A group of Bedford School District parents lambasted the Board of Education at its last meeting, scolding members for expending efforts to form a Diversity, Equity and Inclusion (DEI) committee while the district sees lagging test scores.
Nearly three hours into the Sept. 29 board meeting, community members also blistered school officials for dragging their feet on establishing a literacy committee that could help improve educational outcomes.
Pound Ridge resident Kristine Stoker said some of the district’s five elementary schools have reading and math proficiency levels at 40 percent while board members and educators push for an anti-racism agenda.
“The DEI and anti-racism agenda has permeated this district and has become the only priority, and it must end,” Stoker said. “Education and the resulting outcomes for students must be the priority and the discrimination of (special ed) students must stop. Don’t our students deserve to be educated?”
Comments came after extended board discussion about the parameters of a DEI Committee. Meanwhile, most parents who spoke during public comments, said students who have experienced learning loss because of the pandemic or have had difficulties academically are being shortchanged.
Dr. Gilian Goldman-Klein said her son, while having a superior I.Q., is struggling with reading, and pointed to the district for failing to provide students with learning difficulties the attention they need.
“Literacy is the foundation of all learning,” said Goldman-Klein. “What is the objection to having a literacy committee? Are we saying in this district we have no reason to improve our literacy outcome?”
Others placed blame on board member Alex White, who they seemed to feel has been the driving force behind an anti-racism agenda. Meanwhile, former Board of Education member Pam Harney also called out Superintendent of Schools Dr. Joel Adelberg, claiming that he directed student representatives “to find any students who have personal experiences with racism to speak at the (Student Achievement Advisory Committee) to demonstrate why we need to participate in Alex White’s DEI agenda.”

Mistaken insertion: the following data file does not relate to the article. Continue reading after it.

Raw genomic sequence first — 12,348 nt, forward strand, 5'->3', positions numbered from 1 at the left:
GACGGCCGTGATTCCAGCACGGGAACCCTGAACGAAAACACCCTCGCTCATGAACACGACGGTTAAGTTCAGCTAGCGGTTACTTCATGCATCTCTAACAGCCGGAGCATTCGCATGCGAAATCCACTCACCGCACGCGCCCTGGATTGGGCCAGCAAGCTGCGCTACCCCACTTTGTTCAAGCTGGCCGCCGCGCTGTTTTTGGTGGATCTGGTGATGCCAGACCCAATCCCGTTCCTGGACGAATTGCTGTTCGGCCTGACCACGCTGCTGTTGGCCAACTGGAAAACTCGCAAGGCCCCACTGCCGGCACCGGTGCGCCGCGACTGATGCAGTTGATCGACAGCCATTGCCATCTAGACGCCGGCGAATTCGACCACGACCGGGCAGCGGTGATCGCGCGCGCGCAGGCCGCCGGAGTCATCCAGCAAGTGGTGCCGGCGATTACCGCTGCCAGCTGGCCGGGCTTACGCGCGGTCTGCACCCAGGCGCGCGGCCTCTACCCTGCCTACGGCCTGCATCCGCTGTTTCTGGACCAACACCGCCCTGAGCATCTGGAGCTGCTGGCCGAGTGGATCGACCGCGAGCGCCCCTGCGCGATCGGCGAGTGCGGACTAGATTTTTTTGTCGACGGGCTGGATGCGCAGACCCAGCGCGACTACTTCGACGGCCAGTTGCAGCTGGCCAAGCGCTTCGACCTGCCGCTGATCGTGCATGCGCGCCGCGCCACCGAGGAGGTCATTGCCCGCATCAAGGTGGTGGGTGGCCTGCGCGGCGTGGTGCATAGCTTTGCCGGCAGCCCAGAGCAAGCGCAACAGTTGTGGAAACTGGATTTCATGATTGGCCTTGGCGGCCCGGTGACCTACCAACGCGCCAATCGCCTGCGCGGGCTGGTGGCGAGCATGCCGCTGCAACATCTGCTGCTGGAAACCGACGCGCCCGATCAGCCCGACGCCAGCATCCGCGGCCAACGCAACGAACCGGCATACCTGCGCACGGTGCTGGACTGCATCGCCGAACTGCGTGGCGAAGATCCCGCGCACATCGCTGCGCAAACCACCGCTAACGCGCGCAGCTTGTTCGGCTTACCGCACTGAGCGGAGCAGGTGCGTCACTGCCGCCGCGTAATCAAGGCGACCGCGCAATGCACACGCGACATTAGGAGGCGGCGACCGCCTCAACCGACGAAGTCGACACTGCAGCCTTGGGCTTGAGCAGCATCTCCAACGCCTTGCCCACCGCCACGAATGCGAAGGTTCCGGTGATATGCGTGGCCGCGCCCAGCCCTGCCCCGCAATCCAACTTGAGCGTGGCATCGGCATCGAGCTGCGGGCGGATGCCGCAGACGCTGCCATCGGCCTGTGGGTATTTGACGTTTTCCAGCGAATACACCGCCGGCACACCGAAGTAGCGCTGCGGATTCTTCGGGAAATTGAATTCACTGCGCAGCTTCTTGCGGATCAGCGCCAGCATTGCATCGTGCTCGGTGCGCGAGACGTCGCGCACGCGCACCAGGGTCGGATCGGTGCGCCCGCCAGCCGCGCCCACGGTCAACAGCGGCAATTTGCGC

Harney said the community needs the board to analyze data, establish standards, set goals and improve outcomes.
“She (White) has proven beyond a reasonable doubt she is not here to serve the entire community but rather is here to push her own politically and racially driven agenda,” Harney said.
Another parent, Chris Kramer of Pound Ridge, said most families have discussions with their children about how to properly treat others. It is the district’s job to make sure that educational loss from the pandemic is addressed and to provide those who need greater assistance the help that they need, he said.
“You talk about equity and diversity and this anti-racism theme, which still haven’t been clearly defined, in my opinion,” Kramer said. “Some of you actually have been pushing this agenda but the biggest social injustice happening right now at BCSD isn’t centered around race, it is not having an admin centered around race, it’s not having an admin and a unified board that are laser-focused on improving reading and math proficiency as well as educational outcomes for all students. I think it’s time to readjust your lens.”
Throughout the comments, which continued for about a half-hour, the board and administration said little. At one point, Board Vice President Edward Reder questioned whether it was appropriate for speakers to be singling out a board member by name.
A short time later, Trustee Steven Matlin looked for a commitment from the rest of the board to either form a literacy committee or to have the Student Achievement Advisory Committee to address the issue.